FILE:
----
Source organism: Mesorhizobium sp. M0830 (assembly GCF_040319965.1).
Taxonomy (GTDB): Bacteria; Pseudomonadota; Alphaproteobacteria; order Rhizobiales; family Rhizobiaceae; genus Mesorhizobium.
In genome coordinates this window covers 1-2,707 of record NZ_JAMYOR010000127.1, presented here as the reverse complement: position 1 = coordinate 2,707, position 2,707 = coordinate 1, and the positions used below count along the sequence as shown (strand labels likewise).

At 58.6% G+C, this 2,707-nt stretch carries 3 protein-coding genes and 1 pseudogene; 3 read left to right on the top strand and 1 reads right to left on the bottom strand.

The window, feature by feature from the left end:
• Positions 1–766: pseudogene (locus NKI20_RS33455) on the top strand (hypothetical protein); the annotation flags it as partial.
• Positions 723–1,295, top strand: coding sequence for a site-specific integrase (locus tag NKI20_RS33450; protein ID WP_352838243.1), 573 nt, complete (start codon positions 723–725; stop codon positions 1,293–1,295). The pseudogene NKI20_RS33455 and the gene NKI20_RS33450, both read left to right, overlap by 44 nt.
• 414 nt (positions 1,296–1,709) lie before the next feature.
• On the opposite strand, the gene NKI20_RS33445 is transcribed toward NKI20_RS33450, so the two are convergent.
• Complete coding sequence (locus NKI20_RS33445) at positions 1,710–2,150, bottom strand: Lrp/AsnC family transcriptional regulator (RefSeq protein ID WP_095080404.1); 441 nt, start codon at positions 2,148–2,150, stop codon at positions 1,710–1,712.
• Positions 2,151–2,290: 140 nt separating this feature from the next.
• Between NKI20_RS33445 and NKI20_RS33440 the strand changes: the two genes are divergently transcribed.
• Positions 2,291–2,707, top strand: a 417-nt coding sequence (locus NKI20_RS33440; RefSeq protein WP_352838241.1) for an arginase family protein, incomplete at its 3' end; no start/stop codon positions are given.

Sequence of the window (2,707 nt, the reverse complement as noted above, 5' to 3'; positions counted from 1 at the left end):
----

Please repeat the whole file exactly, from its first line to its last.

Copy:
Source organism: Mesorhizobium sp. M0830 (assembly GCF_040319965.1).
Taxonomy (GTDB): Bacteria; Pseudomonadota; Alphaproteobacteria; order Rhizobiales; family Rhizobiaceae; genus Mesorhizobium.
In genome coordinates this window covers 1-2,707 of record NZ_JAMYOR010000127.1, presented here as the reverse complement: position 1 = coordinate 2,707, position 2,707 = coordinate 1, and the positions used below count along the sequence as shown (strand labels likewise).

At 58.6% G+C, this 2,707-nt stretch carries 3 protein-coding genes and 1 pseudogene; 3 read left to right on the top strand and 1 reads right to left on the bottom strand.

The window, feature by feature from the left end:
• Positions 1–766: pseudogene (locus NKI20_RS33455) on the top strand (hypothetical protein); the annotation flags it as partial.
• Positions 723–1,295, top strand: coding sequence for a site-specific integrase (locus tag NKI20_RS33450; protein ID WP_352838243.1), 573 nt, complete (start codon positions 723–725; stop codon positions 1,293–1,295). The pseudogene NKI20_RS33455 and the gene NKI20_RS33450, both read left to right, overlap by 44 nt.
• 414 nt (positions 1,296–1,709) lie before the next feature.
• On the opposite strand, the gene NKI20_RS33445 is transcribed toward NKI20_RS33450, so the two are convergent.
• Complete coding sequence (locus NKI20_RS33445) at positions 1,710–2,150, bottom strand: Lrp/AsnC family transcriptional regulator (RefSeq protein ID WP_095080404.1); 441 nt, start codon at positions 2,148–2,150, stop codon at positions 1,710–1,712.
• Positions 2,151–2,290: 140 nt separating this feature from the next.
• Between NKI20_RS33445 and NKI20_RS33440 the strand changes: the two genes are divergently transcribed.
• Positions 2,291–2,707, top strand: a 417-nt coding sequence (locus NKI20_RS33440; RefSeq protein WP_352838241.1) for an arginase family protein, incomplete at its 3' end; no start/stop codon positions are given.

Sequence of the window (2,707 nt, the reverse complement as noted above, 5' to 3'; positions counted from 1 at the left end):